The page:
One of the hardest things about baby wearing and hiking, is how do I carry everything I need? Let’s face it, when you got an infant/toddler tagging along, it is a lot of stuff. There are the snacks, diapers, change of clothes, and of course, water, just to name a few.
When I first started hiking with the little man, I was using an ergo, which thankfully had a pouch. So most of the stuff for him went in there, and for me, a fanny pack that held a water bottle, and my extras. Then we upgraded to a toddler Tula, and sadly, lost the pouch. What is a mother to do?
I tried a fanny pack that had ample room, and held two water bottles, but it was clunky, and the bottles kept falling out when I bent over, so I started the search. Since I was so over carrying water bottles, it had to have a hydration bladder. I did a search on the web, and found the Camelbak FlashFlo LR 50oz Hydration Belt. Luckily our local bike shop had it in stock, score!
Is it perfect? No, but I still love it. It could be a little bigger, but I will say, I can get a lot into it. The Bladder holds 50 ounces of water. Which is just right for the little man and me. I can fit a diaper, snacks (i.e. granola bar, fruit snack, beef jerky pouch, and well anything that can fit into those wonderful little snack Ziploc), an extra shirt, wipes, as well as the mommy stuff, cell phone, camera and a small pouch with Band-Aids, diver’s license and cash.
What makes this pack great is the waist belt. I really like how you can tighten from both straps. It also fits well over the Tula baby carrier waist belt. The fit is snug to the body, and is not clunky at all. Another nice aspect, as you drink the water, you can pull two side straps, which brings the pack in even closer to your body.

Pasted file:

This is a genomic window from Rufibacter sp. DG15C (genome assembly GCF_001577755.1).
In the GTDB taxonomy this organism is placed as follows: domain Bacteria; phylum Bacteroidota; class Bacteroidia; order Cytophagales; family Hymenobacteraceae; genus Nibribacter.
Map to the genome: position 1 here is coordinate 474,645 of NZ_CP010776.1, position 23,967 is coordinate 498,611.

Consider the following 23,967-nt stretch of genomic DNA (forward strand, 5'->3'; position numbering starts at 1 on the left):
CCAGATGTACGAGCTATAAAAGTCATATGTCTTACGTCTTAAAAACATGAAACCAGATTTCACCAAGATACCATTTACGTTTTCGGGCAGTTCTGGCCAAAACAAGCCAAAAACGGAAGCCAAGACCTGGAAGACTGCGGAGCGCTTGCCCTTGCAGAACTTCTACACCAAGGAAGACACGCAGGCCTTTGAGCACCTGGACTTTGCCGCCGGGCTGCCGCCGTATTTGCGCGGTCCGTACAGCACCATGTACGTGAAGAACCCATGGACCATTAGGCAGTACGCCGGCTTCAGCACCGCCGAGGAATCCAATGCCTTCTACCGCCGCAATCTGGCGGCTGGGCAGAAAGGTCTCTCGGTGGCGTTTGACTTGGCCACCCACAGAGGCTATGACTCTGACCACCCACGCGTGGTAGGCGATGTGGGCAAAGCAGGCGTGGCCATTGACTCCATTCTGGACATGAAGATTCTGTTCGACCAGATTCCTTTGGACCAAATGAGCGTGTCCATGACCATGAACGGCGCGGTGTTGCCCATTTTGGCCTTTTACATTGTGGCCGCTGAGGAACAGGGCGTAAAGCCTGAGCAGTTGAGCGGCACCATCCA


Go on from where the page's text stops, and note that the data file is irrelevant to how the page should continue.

My biggest gripe it that you can only thread the water tube on one side, and there is only on tube clip, which can’t be moved. This makes placement of the tube single sided, but this can be worked with.
This pack is great for the shorter hikes, under 4 hours. Anything longer, I would suggest a bigger pack, or do what I do, and bring the hubby along to carrier a backpack.
Key Features: Essentials pocket, front and back reflectivity, reservoir compression, center-cinch fit system.
Designed to Carry: Phone, trail map, snacks, wallet, keys, ultra-light layer.
- Hydration Capacity: 50 oz / 1.5L
- Total Capacity: 3.25L (200 cu in) + 1.5L Reservoir
- Total Weight: 1 lb 13 oz / .85 kg (pack only)
- Dimensions: 16 x 8.5 x 2 in
- Back Panel: Air mesh
- Belt: 38 mm webbing
- Fabric: 70D diamond clarus.
I grew up with views of the Ko’olau Mountain Range from my backyard; I drove over the Pali almost daily with it’s the amazing sights and beautiful waterfalls from the rains. It is the range that inspired my father to make Hawaii his home. I had heard stories of hikers taking on the challenges of the ranges, the notches and Pali Puka, never once thinking I would ever attempt any of these. Until I saw a great group of moms conquer Pali Puka. At that moment I decided, there my challenge.
Pali Puka is a short, straight up climb to a hole in the rock formation that allows breathtaking views of the windward side of Oahu. I wouldn’t say this is a physically difficult hike, but man will it mess with your head! From staring down sheer cliffs to walking across narrow ridges with suicide drops on each side, you will be tested.
I myself, had many oh crap moments as I made my way up to my goal, but nothing stopped me in my steps like the moment just before the Puka. A bridge that goes across the top, narrow, high and scary. I literally had to sit down….Okay, I was in full blown panic attack mode. As I sat there, all I could think, was I was not going to get to see the Puka. Thanks to a great group of friends, and the realization that there was another, safer way to reach the Puka, I made it to my goal.
The view was extraordinary, but the feeling I felt, WOW! It was a rollercoaster ride of emotions that ended with me staring at my beautiful home and feeling so accomplished, confident and ready to take on the world.
“Expose yourself to your deepest fear; after that, fear has no power, and the fear of freedom shrinks and vanishes. You are free.”
There has been a lot of talk about mental illness in the media lately. I myself suffer from severe anxiety and panic attacks. I have been on various medications, and have seen a variety of therapist. The one constant that I have found to be helpful is exercise, and well, I hate the gym, running isn’t for me, and I don’t have the extra cash to dish out for classes, so this momma hikes.